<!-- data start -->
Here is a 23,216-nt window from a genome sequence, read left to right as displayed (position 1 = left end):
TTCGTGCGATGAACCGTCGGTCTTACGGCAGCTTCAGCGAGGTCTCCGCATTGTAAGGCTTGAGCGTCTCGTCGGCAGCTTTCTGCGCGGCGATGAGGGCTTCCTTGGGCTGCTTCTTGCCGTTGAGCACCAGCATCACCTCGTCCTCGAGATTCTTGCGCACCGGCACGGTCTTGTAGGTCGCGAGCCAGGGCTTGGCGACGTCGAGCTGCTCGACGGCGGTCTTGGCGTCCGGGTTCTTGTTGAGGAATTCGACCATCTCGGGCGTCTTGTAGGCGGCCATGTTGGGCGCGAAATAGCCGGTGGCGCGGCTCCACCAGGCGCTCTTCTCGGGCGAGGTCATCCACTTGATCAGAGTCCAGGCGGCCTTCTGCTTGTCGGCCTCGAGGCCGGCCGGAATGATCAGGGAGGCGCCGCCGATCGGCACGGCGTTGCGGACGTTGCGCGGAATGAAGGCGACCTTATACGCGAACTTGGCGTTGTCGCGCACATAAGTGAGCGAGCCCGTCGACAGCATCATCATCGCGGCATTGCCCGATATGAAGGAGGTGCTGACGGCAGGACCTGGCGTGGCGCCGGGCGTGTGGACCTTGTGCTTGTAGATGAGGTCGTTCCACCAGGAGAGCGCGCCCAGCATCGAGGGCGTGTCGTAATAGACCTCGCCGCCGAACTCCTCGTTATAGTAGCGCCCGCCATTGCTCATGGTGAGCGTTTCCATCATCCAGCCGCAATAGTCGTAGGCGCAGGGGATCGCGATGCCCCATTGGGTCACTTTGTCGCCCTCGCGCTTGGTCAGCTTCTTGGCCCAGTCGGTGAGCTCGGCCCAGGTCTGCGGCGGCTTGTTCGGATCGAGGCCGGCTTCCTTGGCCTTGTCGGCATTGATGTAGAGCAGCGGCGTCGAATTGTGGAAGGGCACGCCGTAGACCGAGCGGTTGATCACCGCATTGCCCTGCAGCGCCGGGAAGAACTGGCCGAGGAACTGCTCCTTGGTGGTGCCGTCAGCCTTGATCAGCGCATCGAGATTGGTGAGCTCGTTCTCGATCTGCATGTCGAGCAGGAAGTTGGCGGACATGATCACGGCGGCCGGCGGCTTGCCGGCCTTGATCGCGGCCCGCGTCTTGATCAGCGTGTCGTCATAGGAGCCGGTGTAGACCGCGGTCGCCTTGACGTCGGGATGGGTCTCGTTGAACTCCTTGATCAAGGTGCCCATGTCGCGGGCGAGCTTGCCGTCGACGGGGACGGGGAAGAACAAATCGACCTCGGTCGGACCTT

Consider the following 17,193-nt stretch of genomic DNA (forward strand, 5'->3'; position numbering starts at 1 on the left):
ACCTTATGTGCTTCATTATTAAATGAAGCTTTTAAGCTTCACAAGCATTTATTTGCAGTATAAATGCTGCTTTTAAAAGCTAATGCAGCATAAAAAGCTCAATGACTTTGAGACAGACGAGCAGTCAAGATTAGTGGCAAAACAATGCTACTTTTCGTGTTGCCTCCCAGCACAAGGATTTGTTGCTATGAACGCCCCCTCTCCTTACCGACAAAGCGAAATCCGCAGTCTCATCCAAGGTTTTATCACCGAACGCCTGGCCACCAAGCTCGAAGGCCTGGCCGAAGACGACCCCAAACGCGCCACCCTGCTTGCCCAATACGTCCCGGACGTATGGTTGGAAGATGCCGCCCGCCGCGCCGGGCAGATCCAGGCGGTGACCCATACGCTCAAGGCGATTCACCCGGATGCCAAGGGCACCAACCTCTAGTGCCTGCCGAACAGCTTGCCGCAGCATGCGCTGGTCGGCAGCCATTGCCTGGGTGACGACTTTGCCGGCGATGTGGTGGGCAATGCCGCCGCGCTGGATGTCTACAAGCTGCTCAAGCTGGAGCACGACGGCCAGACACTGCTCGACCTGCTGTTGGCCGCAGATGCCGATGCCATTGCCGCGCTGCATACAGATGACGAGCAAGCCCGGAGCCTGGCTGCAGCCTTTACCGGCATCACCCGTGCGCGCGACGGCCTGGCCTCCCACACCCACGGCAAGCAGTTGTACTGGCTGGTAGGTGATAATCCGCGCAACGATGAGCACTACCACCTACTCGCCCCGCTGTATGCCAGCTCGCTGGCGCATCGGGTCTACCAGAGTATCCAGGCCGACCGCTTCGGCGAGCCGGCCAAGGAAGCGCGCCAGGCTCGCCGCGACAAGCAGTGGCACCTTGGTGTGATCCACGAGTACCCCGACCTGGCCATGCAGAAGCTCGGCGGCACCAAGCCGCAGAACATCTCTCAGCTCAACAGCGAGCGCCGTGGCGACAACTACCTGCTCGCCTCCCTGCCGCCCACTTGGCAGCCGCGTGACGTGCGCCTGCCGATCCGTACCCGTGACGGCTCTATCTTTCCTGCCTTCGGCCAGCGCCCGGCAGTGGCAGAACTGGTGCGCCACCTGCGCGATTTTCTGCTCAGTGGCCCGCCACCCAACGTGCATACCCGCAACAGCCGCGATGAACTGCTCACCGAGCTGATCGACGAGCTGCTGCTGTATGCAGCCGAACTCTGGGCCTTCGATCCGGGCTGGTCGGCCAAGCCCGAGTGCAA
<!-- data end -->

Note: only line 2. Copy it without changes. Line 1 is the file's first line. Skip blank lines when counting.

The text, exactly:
TTCGTGCGATGAACCGTCGGTCTTACGGCAGCTTCAGCGAGGTCTCCGCATTGTAAGGCTTGAGCGTCTCGTCGGCAGCTTTCTGCGCGGCGATGAGGGCTTCCTTGGGCTGCTTCTTGCCGTTGAGCACCAGCATCACCTCGTCCTCGAGATTCTTGCGCACCGGCACGGTCTTGTAGGTCGCGAGCCAGGGCTTGGCGACGTCGAGCTGCTCGACGGCGGTCTTGGCGTCCGGGTTCTTGTTGAGGAATTCGACCATCTCGGGCGTCTTGTAGGCGGCCATGTTGGGCGCGAAATAGCCGGTGGCGCGGCTCCACCAGGCGCTCTTCTCGGGCGAGGTCATCCACTTGATCAGAGTCCAGGCGGCCTTCTGCTTGTCGGCCTCGAGGCCGGCCGGAATGATCAGGGAGGCGCCGCCGATCGGCACGGCGTTGCGGACGTTGCGCGGAATGAAGGCGACCTTATACGCGAACTTGGCGTTGTCGCGCACATAAGTGAGCGAGCCCGTCGACAGCATCATCATCGCGGCATTGCCCGATATGAAGGAGGTGCTGACGGCAGGACCTGGCGTGGCGCCGGGCGTGTGGACCTTGTGCTTGTAGATGAGGTCGTTCCACCAGGAGAGCGCGCCCAGCATCGAGGGCGTGTCGTAATAGACCTCGCCGCCGAACTCCTCGTTATAGTAGCGCCCGCCATTGCTCATGGTGAGCGTTTCCATCATCCAGCCGCAATAGTCGTAGGCGCAGGGGATCGCGATGCCCCATTGGGTCACTTTGTCGCCCTCGCGCTTGGTCAGCTTCTTGGCCCAGTCGGTGAGCTCGGCCCAGGTCTGCGGCGGCTTGTTCGGATCGAGGCCGGCTTCCTTGGCCTTGTCGGCATTGATGTAGAGCAGCGGCGTCGAATTGTGGAAGGGCACGCCGTAGACCGAGCGGTTGATCACCGCATTGCCCTGCAGCGCCGGGAAGAACTGGCCGAGGAACTGCTCCTTGGTGGTGCCGTCAGCCTTGATCAGCGCATCGAGATTGGTGAGCTCGTTCTCGATCTGCATGTCGAGCAGGAAGTTGGCGGACATGATCACGGCGGCCGGCGGCTTGCCGGCCTTGATCGCGGCCCGCGTCTTGATCAGCGTGTCGTCATAGGAGCCGGTGTAGACCGCGGTCGCCTTGACGTCGGGATGGGTCTCGTTGAACTCCTTGATCAAGGTGCCCATGTCGCGGGCGAGCTTGCCGTCGACGGGGACGGGGAAGAACAAATCGACCTCGGTCGGACCTT